Israel is the first country outside South America to sign a free trade agreement with the regional Mercosur bloc. Brazilian President Lula da Silva visted Israel last week
Israel signed last week a new free trade agreement with Brazil, and the rest of the Mercosur bloc - Argentina, Paraguay and Uruguay - making Israel the first non-Latin American country to sign such a deal with Mercosur.
Brazilian President Lula da Silva met with Israeli President Peres in Jerusalem last week and said that Brazil had given its final approval for a free trade agreement between Israel and the Mercosur bloc.
Israel is the first country outside South America to sign a free trade agreement with the regional bloc whose members produce over US$3 trillion in GDP and have a combined population of over 270 million.
President Peres and President Lula opened an economic conference together in front of hundreds of Israeli and Brazilian business leaders. The Israeli Minister of Industry, Trade, and Labor Mr. Binyamin Ben-Eliezer, the Israeli President of the Manufacturers Association Mr. Sharga Brosh, the Brazilian President of the Sao Paulo Industrialist Association (FIESP) Mr. Paulo Skaf, and the Brazilian Minister of Development, Industry and Foreign Trade Mr. Miguel Jorge, joined the presidents. The agreement takes 30 days to come into effect and will come into force in early April 2010. Brazil expects the result will be a swelling in bilateral trade, to more than US$3 billion within five years.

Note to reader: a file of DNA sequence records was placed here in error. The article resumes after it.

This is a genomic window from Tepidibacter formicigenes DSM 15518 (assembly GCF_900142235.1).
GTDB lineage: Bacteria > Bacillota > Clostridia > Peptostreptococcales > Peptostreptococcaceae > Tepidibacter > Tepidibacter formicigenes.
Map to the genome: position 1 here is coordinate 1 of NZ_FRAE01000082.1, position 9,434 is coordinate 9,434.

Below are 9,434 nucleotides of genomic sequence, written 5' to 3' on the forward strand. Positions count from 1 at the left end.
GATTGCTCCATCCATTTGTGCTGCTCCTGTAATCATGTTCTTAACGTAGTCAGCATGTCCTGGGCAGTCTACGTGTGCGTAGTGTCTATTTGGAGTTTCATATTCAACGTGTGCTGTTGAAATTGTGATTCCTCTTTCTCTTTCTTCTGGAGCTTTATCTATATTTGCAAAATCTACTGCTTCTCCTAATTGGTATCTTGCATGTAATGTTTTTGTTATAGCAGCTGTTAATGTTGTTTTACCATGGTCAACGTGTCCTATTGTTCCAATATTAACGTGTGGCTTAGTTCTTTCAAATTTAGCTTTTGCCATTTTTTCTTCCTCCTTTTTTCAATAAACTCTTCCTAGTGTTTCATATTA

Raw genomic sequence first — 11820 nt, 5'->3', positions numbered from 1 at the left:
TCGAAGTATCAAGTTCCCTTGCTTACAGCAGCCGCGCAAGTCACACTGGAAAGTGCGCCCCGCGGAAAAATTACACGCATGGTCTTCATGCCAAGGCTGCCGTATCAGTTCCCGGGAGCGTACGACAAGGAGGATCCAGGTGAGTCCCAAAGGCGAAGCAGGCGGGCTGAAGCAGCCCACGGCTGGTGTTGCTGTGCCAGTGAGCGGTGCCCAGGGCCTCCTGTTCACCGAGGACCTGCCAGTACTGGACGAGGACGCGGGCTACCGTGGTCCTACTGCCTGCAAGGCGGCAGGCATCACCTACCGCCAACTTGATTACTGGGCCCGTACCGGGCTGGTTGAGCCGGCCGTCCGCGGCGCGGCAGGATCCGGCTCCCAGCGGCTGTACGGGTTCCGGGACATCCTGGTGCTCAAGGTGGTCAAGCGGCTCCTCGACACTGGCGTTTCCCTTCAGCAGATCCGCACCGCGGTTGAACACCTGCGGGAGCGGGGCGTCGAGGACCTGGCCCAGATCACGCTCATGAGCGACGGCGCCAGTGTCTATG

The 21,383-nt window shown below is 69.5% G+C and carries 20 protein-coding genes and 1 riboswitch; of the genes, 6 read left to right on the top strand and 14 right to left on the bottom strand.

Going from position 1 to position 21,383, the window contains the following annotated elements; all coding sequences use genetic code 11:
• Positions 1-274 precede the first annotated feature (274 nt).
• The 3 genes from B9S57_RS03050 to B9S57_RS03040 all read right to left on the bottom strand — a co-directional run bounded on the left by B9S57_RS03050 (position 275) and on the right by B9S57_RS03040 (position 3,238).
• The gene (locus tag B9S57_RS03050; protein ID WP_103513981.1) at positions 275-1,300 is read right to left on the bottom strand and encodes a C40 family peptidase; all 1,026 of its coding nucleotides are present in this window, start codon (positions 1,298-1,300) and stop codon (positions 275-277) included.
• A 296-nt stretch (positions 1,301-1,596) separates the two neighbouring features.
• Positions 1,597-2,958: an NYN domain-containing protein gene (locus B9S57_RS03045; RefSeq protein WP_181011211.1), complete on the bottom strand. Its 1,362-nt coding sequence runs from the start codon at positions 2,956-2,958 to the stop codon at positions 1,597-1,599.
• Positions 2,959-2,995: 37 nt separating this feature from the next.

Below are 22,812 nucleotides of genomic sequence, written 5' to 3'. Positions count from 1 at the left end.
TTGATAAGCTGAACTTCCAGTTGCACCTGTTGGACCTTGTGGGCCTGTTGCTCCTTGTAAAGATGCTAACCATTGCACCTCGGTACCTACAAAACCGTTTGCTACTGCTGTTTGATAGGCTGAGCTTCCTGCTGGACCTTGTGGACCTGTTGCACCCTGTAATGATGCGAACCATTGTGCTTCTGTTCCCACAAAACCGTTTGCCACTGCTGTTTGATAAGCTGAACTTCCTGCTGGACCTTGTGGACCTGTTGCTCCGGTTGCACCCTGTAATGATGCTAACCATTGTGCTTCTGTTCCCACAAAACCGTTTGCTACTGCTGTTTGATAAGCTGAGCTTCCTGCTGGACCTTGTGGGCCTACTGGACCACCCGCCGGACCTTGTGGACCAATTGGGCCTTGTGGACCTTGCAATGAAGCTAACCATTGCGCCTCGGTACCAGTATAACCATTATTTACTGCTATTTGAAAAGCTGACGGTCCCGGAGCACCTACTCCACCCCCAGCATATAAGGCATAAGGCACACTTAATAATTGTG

Lula da Silva said Israel was “an ideal partner” to help develop its semiconductor, nanotechnology and pharmaceutical industries.
“We hope to advance economic and business ties between Israel and Brazil as trade has increased significantly between our two countries in the past few years,” he said. He also said Brazil was seeking to widen economic ties with Israel ahead of the 2014 World Cup and 2016 Olympics.
Brazil is Israel's largest trade partner in Latin America and with the approval of the agreement trade is expected to increase by the billions of dollars, especially in the sectors of agriculture, education, science, medicine, space and will reinforce the mutual investments by both countries.
Israel and Brazil formerly had a surplus trade agreement. In 2008, trade between the two countries totaled US$1.6 billion, of which US$1.2 billion were exports from Israel, mostly chemicals and fertilizers used in Brazilian agriculture.
Venezuela, Colombia, Chile and Ecuador are in various stages of integration into Mercosur, with Venezuela on track for full admittance.